Consumer spending remains the most important growth engine in the economy, and with real household disposable income flat-lining, savings being exhausted and consumer credit being repaid - and this is before the recent tightening of lending and financial conditions is fully felt—we see the primary risk being recession.
If right, this will depress inflation pressures even more rapidly than the Fed is anticipating, giving it the scope to cut policy rates in the first half of next year.
We expect the Federal Open Market Committee (FOMC) to leave the target range for the federal funds rate unchanged at 5.25%-5.50% at the conclusion of its meeting Wednesday. While this week's third quarter GDP report signaled continued economic resilience—real GDP accelerated to a 4.9% annualized clip in the quarter—we don't expect it changes much regarding the outcome of next week's meeting.
Strong Q3 growth was largely anticipated and recent comments by Fed officials suggest that most Committee members are comfortable leaving the stance of monetary policy unchanged at the upcoming meeting.
That said, most policymakers indicated at the September FOMC meeting that they thought another 25 bps rate hike would be appropriate by the end of this year.
While inflation is moving back toward the FOMC's 2% target, there is further progress to be had.
We believe the FOMC will want to keep its options open for further tightening, and thus think the post-meeting statement will maintain the language that signals some additional policy tightening may be appropriate.
We continue to anticipate the terminal rate of this cycle has been reached, though we acknowledge it is possible the FOMC hikes rates an additional 25 bps before the end of the year.
In a widely anticipated move, the FOMC voted to leave the federal funds rate unchanged at a range of 5.25% to 5.50% at its September meeting.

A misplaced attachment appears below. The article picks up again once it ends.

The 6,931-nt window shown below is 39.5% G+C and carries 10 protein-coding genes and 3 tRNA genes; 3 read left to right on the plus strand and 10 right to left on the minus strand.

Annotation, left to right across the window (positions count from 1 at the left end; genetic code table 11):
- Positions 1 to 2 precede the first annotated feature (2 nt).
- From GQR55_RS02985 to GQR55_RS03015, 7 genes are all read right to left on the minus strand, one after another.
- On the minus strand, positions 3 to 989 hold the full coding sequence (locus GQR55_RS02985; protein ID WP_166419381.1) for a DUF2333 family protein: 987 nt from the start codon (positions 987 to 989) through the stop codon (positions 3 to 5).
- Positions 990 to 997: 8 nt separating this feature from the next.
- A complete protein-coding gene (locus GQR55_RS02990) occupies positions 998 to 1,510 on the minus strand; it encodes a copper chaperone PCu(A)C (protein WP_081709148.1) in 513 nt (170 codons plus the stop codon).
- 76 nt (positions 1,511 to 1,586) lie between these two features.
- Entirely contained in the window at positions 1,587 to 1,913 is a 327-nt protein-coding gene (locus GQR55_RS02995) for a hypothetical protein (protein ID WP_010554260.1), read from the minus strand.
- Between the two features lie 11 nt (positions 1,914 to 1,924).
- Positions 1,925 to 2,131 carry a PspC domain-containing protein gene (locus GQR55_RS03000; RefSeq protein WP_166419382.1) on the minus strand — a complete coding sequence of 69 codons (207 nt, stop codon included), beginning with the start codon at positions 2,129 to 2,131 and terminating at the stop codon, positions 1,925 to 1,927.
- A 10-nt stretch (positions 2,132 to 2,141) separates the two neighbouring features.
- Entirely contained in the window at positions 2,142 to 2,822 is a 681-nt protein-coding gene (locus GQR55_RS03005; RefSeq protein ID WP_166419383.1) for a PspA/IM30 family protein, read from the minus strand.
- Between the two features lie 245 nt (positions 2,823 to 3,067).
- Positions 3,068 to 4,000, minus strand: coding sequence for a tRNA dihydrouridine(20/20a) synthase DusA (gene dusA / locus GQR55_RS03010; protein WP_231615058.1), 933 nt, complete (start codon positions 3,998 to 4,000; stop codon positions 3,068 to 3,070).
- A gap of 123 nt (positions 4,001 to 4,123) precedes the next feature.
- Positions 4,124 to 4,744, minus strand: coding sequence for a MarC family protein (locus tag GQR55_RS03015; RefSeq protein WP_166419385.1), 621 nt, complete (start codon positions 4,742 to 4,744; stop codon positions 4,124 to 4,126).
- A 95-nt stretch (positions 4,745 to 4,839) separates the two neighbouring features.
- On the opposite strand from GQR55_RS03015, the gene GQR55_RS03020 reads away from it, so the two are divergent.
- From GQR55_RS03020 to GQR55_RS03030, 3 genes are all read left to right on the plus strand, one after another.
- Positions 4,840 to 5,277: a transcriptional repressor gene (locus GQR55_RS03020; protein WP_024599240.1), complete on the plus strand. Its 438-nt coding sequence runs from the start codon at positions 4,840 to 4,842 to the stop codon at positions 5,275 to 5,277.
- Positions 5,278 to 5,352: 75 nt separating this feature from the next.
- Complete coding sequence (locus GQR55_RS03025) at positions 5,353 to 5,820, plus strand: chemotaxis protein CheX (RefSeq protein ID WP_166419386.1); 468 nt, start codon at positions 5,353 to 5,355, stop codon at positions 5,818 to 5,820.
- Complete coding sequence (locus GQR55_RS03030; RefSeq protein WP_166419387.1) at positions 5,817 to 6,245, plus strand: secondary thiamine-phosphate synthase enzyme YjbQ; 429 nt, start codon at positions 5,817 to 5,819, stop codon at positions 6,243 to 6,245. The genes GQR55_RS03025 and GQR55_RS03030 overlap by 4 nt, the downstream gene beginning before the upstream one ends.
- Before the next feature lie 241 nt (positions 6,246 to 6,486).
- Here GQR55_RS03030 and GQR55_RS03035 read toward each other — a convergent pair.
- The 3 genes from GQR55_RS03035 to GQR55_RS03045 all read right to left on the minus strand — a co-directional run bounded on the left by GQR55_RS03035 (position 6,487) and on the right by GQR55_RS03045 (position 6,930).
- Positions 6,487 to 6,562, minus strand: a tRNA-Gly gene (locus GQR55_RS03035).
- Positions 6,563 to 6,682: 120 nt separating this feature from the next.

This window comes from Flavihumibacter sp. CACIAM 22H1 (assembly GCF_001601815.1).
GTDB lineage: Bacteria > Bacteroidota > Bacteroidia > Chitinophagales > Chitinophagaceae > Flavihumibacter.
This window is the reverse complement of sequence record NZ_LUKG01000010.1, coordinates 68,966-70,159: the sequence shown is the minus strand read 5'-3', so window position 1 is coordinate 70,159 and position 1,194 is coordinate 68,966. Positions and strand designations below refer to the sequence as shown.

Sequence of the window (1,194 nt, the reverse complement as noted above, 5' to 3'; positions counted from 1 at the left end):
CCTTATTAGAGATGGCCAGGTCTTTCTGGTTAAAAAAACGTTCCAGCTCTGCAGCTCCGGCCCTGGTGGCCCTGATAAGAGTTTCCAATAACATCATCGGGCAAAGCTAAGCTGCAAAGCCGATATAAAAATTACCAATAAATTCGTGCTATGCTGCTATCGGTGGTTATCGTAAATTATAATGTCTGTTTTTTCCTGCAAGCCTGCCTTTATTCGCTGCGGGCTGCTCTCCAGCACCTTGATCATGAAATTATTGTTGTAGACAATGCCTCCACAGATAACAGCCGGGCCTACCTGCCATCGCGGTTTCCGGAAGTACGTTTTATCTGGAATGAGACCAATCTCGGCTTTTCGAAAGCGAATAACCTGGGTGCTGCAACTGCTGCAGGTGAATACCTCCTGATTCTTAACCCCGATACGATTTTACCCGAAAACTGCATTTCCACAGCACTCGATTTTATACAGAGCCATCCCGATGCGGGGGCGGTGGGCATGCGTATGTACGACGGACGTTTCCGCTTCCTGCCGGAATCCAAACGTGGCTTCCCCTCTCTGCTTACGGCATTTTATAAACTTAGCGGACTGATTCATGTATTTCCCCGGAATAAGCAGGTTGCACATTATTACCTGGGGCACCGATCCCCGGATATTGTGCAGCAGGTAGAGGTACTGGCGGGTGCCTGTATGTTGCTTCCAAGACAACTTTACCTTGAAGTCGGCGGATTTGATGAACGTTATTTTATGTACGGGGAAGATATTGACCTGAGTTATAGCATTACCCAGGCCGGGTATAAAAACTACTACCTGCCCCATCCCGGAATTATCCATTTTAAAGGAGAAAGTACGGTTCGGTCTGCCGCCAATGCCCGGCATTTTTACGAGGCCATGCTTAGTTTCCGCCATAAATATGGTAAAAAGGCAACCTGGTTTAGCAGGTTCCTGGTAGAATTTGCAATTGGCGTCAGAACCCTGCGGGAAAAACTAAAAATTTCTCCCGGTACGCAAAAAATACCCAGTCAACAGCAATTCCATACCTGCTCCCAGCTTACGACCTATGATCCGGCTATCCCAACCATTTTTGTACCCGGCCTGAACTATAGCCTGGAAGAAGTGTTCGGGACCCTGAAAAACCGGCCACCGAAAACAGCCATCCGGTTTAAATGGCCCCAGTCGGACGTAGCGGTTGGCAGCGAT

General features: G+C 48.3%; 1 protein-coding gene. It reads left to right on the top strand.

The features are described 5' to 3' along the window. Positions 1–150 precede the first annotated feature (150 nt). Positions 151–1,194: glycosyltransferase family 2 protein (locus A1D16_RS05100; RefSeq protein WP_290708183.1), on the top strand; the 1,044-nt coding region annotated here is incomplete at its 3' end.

The updated “dot plot” remained hawkish, with the median FOMC member now expecting only two cuts in 2024.
This likely stems from the Fed’s expectation for continued economic resilience. In the Summary of Economic Projections, real GDP growth expectations rose meaningfully for 2023 and 2024.
Elsewhere, the median forecast for the unemployment rate fell to 3.8% while the core PCE forecast ticked lower. Overall, the Fed appears to be forecasting a “soft-landing” scenario. However, with plenty of headwinds facing the current economic expansion, the risk of overtightening could challenge this outlook.
The results of the previous FOMC meeting were released on September 20th, where the Fed kept rates unchanged at 5.5%, for the second consecutive meeting.
In the release of the Summary of Economic Projections that came alongside the prior FOMC interest rate, Fed projections implied one more 25-basis-point rate hike this year and 50 bps of rate cuts in 2024, versus 100 bps of 2024 cuts in the June projections.
This caused strength in the dollar and US 2-year government bond yields, and weakness in the S&P 500.
This occurred as the decision for no change was widely expected, but the projections were more hawkish than were priced in by the markets.